Two very interesting contributions about the current cultural status of David Foster Wallace in the world right now have appeared from D T Max, author of Every Love Story is a Ghost Story, in the last week or so.
The first is an almost hour long interview with Robert Wright on The Wright Show via meaningoflife.tv
Watch / listen to it here. There are way too many topics that Wright and Max touch upon for me to summarise, but the whole thing is worth watching and/or listening to. Wright asks some very searching questions and directs the conversation from D Max's biography, to 'This is Water', Infinite Jest, Wallace's depression, world view and the impact and influence of his suicide on his cultural reception today. I particularly enjoyed the second half.
The second is today's Guardian piece by DT Max, Why David Foster Wallace should not be worshipped as a secular saint, where DT Max expands on some of the thoughts and reflections he shares in the Wright interview, and explores some of the increasingly problematic and conflicting perceptions of David Foster Wallace:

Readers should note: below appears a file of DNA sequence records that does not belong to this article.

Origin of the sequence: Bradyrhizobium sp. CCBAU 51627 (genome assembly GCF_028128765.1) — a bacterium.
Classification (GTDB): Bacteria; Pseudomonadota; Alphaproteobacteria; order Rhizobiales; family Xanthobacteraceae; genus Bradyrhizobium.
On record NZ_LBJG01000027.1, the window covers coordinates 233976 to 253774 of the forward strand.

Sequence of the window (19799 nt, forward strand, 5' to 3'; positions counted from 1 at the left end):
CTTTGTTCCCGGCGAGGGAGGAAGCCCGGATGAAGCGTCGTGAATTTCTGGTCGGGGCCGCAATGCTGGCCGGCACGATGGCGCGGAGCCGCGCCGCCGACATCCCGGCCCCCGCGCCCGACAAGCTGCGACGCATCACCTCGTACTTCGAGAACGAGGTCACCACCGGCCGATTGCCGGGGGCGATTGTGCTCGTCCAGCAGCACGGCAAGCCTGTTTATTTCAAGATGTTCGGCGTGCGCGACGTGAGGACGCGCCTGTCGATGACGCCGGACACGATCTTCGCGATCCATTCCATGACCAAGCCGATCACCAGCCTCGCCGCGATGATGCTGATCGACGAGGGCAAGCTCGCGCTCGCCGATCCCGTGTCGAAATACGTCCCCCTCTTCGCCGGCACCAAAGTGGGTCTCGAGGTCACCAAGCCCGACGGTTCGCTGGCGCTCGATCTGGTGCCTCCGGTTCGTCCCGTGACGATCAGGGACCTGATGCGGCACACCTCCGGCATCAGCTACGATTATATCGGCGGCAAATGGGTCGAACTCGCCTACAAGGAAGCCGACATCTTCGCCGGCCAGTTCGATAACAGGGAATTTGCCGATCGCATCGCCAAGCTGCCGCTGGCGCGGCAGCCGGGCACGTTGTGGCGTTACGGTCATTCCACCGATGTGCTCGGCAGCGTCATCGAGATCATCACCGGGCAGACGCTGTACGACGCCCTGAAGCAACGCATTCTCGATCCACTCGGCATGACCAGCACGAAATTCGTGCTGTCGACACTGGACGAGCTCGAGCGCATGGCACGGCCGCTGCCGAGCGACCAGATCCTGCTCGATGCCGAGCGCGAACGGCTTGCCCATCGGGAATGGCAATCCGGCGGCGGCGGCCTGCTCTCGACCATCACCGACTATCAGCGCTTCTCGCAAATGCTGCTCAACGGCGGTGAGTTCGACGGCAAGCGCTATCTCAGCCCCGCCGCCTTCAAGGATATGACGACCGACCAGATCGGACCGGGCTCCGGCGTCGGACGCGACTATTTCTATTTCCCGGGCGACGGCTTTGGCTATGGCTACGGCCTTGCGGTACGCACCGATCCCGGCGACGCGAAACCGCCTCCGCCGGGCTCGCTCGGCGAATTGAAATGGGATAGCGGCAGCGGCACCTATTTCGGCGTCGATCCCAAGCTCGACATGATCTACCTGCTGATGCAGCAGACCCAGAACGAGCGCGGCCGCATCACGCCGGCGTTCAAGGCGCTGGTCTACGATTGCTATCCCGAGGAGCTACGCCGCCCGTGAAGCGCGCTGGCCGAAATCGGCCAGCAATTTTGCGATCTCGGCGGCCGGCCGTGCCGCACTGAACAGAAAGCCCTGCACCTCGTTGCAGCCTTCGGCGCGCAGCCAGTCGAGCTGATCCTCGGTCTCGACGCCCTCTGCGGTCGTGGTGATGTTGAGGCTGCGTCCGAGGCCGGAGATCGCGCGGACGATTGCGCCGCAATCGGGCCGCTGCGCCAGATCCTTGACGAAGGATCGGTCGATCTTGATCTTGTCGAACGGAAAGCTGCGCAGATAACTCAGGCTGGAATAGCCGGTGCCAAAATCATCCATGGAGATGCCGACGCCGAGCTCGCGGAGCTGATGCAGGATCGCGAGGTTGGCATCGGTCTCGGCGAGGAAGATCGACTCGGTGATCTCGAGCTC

One way or another, DFW now sits securely at the centre of culture. To know about him is a badge of awareness. It would be easy to dismiss this sort of renown as trivial. People have always wanted to seem smart by admiring what people they think are smart admire (Mindy Kaling has just announced she needs to read more DFW). But I think this misses the point. Wallace is not famous for being famous; he’s famous for being moral. A great many of those who care about him have had struggles of their own – whether depression or addiction or just a sense that the world is spinning more and more insanely away from the bearable.
But really the canonisation of St Dave is not my main issue. There are worse things than to simplify or purify the life of a well-known person in search of our own wisdom, comfort, security. I have more than once used DFW in this way myself during an uncomfortable night of the soul. The more problematic part for me is where all the hero worship leaves his books and us as readers for them. Wallace’s books and the public perception of his personality have seemed for some time headed in opposite directions: one reaching for a spiritual purity, the other deeply enmeshed in the problematic and human.
It's a great read.
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